The coronavirus pandemic and resulting social isolation have quickly turned a hyper-connected world into one that feels lonely and detached. Strong evidence already shows loneliness has a toxic effect on our health and happiness. How will quarantine impact our mental and physical health? Can it perhaps lead to more empathy and awareness of isolation? This panel will discuss how changes in society have accelerated social isolation and loneliness (hint: it’s not just technology) and, in light of wide-scale shelter-in-place orders, examine strategies that promote meaningful connections during an uncertain time. While IRL interaction can’t be replaced, how can we use this unprecedented moment to better understand new ways to reach out, and better understand how more connection improves our collective health?
Erin Peavey is an architect and design researcher at HKS where she helps lead the integration of research and practice to advance the creation and communication of knowledge across the firm with a focus on design for health and wellbeing. Before joining HKS, she was a research consultant with The Center for Health Design and adjunct faculty at New York School of Interior Design and The Pratt Institute. She is a trustee for the Academy of Architecture for Health Foundation, and her research has been published in international scientific journals and industry publications. Erin has been named a Rising Star by Healthcare Design Magazine and Healthcare Design’s Best Under 40 by the AIA’s Academy of Architecture for Health. Her recent publication on the role of the built environment in addressing loneliness and social health has been featured nationally.
Julianne Holt-Lunstad is a Professor of Psychology and Neuroscience, and the Director of the Social Neuroscience lab, at Brigham Young University. Professor Holt-Lunstad is also an Adjunct Professor in the Iverson Health Innovation Research Institute at Swinburne University of Technology In Melbourne Australia.
Dr. Holt-Lunstad’s research is focused on the long-term health effects of social connection. Her work has been seminal in the recognition of social isolation and loneliness as risk factors for early mortality. She has worked with government organizations aimed at addressing this issue. She has provided expert testimony in a US Congressional Hearing, expert recommendations for the US Surgeon General Emotional Well-Being in America Initiative, and served as a member of the technical working group for the UK Cross Departmental Loneliness Team. She also serves as a scientific advisor for the Australian Coalition to End Loneliness, the Foundation for Art & Healing, and research advisory panel for AARP Services, Inc. and United Healthcare. She has been awarded the Citation Award for Excellence in Research by the Society of Behavioral Medicine, the George A. Miller Award from the American Psychological Association, Karl G. Maeser Award, Mary Lou Fulton Young Scholar Award, Marjorie Pay Hinkley Endowed Chair Research Award, and is a Fellow for the Association of Psychological Science. Her work has been highlighted in the BBC 100 Breakthrough Health Discoveries in 2015, and has been covered in the New York Times, The Washington Post, Time Magazine, Scientific American, This American Life, The Today Show, and other major media outlets.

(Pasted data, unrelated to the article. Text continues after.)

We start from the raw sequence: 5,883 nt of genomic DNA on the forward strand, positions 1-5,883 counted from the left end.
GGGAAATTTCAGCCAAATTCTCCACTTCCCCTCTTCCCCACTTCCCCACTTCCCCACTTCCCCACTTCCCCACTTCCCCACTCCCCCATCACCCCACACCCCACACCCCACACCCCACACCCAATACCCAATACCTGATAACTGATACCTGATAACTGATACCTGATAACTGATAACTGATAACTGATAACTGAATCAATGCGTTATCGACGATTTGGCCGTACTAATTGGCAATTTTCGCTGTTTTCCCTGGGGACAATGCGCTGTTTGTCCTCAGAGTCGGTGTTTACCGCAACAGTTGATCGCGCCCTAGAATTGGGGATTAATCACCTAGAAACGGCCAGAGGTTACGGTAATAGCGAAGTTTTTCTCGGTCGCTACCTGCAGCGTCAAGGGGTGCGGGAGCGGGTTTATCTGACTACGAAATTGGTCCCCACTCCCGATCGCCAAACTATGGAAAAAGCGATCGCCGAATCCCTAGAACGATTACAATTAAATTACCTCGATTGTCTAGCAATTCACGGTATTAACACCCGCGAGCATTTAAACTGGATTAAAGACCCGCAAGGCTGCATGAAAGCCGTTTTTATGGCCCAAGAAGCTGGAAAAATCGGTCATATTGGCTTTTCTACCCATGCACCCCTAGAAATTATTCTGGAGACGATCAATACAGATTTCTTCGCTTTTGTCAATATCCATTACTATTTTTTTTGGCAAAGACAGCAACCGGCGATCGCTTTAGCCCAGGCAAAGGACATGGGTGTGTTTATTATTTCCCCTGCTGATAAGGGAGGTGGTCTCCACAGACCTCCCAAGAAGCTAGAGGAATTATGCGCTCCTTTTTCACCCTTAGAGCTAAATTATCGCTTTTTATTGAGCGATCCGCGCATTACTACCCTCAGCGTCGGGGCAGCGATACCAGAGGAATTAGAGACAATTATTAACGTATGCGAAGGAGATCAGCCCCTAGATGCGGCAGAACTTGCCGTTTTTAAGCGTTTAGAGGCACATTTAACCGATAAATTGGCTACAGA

Originally from St. Paul Minnesota, she has lived in California, New Mexico, and the Netherlands. She currently lives in Salt Lake City, UT where she loves to ski.
Dr. Jeremy Nobel
Dr. Jeremy Nobel is a recognized leader in the field of medical humanities, an interdisciplinary endeavor that draws on a diverse range of fields, including the creative arts, to inform medical education and practice. He is the founder and president of the Foundation for Art and Healing whose signature initiative, the UnLonely Project, addressing the personal and public health challenges of loneliness and social isolation. The UnLonely Project has gained national visibility, including being features on the Today Show, The New York Times and Psychology Today. His work is dedicated to exploring the important relationship between creative expression and health and well-being, bringing those benefits to individuals and communities through innovative programs and an active research agenda.
A Chicago expat living in Los Angeles, Patrick Sisson writes about urbanism, cities, transportation, and architecture, examining how these forces shape culture and urban life. He writes a weekly column called Property Lines that spotlights community development, real estate trends, and hot housing markets across the country. His writing, which also covers arts, music, and technology, has previously appeared on The Verge, Racked, Pitchfork, Dwell, and Wax Poetics. He’s previously written a book about the history of design and designers in Chicago, This is Chicago, published in 2015.